By Rebecca Schmid
BERLIN — Forget the dancers. Never mind the plot of the final scene. And why not cast the entire action within neon green walls? The Deutsche Oper continued its Britten cycle on March 19 with Death in Venice in a new production staged by Graham Vick. While the production’s musical quality and direction of the characters are beyond reproach, several deviations from the libretto are more gratuitous than revealing, and the set by Stuart Nunn is a major disappointment.
Britten’s last opera, based on the Thomas Mann novella Der Tod in Venedig, is a personal reflection on art and life in which the composer distills an enormous stylistic palette into a clear narrative device. The protagonist is the writer Gustav von Aschenbach, who sings recitative-style monologues to twelve-tone piano accompaniment, while the adolescent boy he falls in love with, Tadzio – who drives him away from Apollonian order and toward the death-driven, ecstatic world of Dionysus after arriving in Venice – is represented by tuned percussion and other timbres with an eastern or otherworldly flavor.
Music director Donald Runnicles leads the house orchestra in a balanced, refined performance, with appropriately transparent strings, snarky woodwinds, and lean but nuanced phrasing. Only in the interlude between the final two scenes could the brass have been clearer.
The cast, starring Paul Nilon as Aschenbach and house ensemble member Seth Carico as the chameleon-like sidekick who appears as everyone from the traveler to Dionysus, also leaves little to be desired.
One of the strongest gestures in Vick’s production is to place a piano onstage, emphasizing the contrast between Aschenbach’s isolated, disciplined world and the disorderly passion to which he succumbs. The presence of death, however, is emphasized ad absurdum. The curtain opens to a funeral, with a giant portrait that may represent Aschenbach himself. The chairs on which the choir sits will serve to illustrate everything from a boat to a restaurant.
An oversized bouquet of roses creates a hint of surrealism, but if the idea is to enter “a dream or a process in Aschenbach’s mind” – as the director said in an interview with the Berliner Morgenpost – then the aesthetic could have been pushed further. Instead, funereal symbols like an altar and a wreath of flowers inch toward the mundane.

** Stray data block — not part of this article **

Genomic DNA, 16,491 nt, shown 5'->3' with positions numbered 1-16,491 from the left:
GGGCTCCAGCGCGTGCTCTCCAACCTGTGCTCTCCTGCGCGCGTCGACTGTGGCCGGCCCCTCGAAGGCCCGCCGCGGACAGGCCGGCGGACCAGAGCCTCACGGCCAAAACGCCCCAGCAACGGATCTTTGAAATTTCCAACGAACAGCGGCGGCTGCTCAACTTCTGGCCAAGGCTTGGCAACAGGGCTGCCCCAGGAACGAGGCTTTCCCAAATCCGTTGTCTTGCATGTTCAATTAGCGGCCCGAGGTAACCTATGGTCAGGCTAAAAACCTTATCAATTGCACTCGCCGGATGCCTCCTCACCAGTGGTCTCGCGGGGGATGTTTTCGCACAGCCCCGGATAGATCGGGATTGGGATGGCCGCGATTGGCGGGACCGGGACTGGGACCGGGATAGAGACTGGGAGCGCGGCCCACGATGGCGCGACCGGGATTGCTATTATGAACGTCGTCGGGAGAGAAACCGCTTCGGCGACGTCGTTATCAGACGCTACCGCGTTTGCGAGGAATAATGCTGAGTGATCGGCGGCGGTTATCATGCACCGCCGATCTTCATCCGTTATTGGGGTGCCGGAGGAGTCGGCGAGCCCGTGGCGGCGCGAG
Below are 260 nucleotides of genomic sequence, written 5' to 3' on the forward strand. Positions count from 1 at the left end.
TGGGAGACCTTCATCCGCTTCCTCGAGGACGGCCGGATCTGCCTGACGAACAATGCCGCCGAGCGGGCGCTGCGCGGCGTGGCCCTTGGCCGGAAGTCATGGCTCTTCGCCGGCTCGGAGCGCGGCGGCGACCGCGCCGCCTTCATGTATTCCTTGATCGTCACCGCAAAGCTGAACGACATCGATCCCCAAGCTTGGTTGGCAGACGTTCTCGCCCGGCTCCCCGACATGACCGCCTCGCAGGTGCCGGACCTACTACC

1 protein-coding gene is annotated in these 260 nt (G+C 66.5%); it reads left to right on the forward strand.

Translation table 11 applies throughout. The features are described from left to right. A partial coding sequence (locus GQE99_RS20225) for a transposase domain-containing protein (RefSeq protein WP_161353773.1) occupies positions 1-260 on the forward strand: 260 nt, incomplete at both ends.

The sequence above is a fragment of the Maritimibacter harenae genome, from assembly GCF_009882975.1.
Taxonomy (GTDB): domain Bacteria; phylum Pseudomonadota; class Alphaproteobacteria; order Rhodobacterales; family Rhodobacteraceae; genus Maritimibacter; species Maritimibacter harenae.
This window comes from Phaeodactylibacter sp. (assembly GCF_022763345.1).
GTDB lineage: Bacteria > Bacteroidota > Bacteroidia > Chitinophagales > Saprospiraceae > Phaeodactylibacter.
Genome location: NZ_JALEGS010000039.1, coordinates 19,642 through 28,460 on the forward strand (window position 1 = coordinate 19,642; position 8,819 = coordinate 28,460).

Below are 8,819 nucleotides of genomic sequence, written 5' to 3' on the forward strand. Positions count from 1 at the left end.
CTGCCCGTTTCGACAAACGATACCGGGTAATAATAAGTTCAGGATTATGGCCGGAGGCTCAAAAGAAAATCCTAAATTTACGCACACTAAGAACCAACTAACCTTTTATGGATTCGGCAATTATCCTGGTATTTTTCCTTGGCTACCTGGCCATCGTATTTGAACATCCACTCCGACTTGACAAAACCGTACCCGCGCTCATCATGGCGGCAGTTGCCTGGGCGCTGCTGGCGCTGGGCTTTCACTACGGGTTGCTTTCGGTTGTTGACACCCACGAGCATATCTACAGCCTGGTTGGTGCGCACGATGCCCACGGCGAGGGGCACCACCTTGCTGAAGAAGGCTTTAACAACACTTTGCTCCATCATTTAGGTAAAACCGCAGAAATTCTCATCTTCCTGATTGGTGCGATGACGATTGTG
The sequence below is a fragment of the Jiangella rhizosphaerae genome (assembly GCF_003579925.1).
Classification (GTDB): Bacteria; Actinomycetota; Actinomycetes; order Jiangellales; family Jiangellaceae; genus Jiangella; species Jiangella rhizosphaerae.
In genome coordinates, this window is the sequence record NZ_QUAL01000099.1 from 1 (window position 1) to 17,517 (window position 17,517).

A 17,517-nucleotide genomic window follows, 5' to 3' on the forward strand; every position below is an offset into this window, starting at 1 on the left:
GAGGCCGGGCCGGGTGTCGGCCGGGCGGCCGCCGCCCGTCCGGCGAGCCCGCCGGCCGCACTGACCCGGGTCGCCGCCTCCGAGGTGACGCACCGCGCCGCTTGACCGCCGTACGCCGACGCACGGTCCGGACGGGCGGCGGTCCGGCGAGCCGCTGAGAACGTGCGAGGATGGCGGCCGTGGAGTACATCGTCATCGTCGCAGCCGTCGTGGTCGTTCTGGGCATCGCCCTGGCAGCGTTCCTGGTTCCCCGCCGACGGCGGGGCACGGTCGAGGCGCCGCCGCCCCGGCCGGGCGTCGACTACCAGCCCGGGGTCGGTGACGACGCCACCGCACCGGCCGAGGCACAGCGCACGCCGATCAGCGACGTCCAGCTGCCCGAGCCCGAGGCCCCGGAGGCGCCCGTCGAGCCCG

The eyes are literally strained by the second act, given the neon green walls in which the entire action takes place. Nevertheless, ensemble scenes – such as the performances of the strolling players outside the hotel and the dream in which Aschenbach is torn between the voices of Apollo and Dionysus – receive powerful treatment.
Another poignant scene emerges in the first act, when Tadzio (played by Rauand Taleb) and his gaggle of friends fall lifelessly on the rose bouquet following the sweeping, tonal music that indicates the view from Aschenbach’s window. In the absence of trained dancers, however, their movement in other scenes is too disorderly for Britten’s painstaking score.
Most frustrating, however, is the closing scene, in which the adolescent beauty – rather than returning to Poland with his family, as per the libretto – dies before Aschenbach’s eyes. The viewer is left wondering if the protagonist is a ghost, a dreamer, or a figment of the imagination.
Nilon invested his performance with the introspection and tortured passion that this role demands, giving a tender, nuanced account of his final soliloquy, “Does beauty lead to wisdom, Phaedrus?” He did not always ride above the orchestra when it was in full force, however, and his generally understated manner was out of balance with the more exuberant thespianism of Carico.
The young bass-baritone struggled slightly with the falsetto writing of the elderly fop, but, blessed with a booming, rich voice, brought the right touch of caricature to the roles of the hotel manager and barber. Carico also transformed into a saucy leader of the players – parading around in sequined heels – and a seductive, demonic Dionysus.
Another house ensemble member, countertenor Tai Oney, was equally arresting, bringing a radiant tone and magnanimous presence the role of Apollo. Alexandra Hutton, as the strawberry vendor, and Andrew Dickinson, as the hotel porter, further deserve mention. The house chorus gave a polished, compelling performance.
It was difficult to reconcile the high musical standards with a production that seemed to spurn any sense of Apollonian beauty, diluting both Mann’s original novella and Britten’s opera into a one-dimensional reflection on mortality. And given the fact that Death in Venice had returned to the Deutsche Oper for the first time in 40 years, one wonders why the resources were not invested in a more elaborate – but most of all, tasteful – stage design.
Rebecca Schmid is a music writer based in Berlin. She contributes regularly to the Financial Times, New York Times, Gramophone, Musical America Worldwide, and other publications.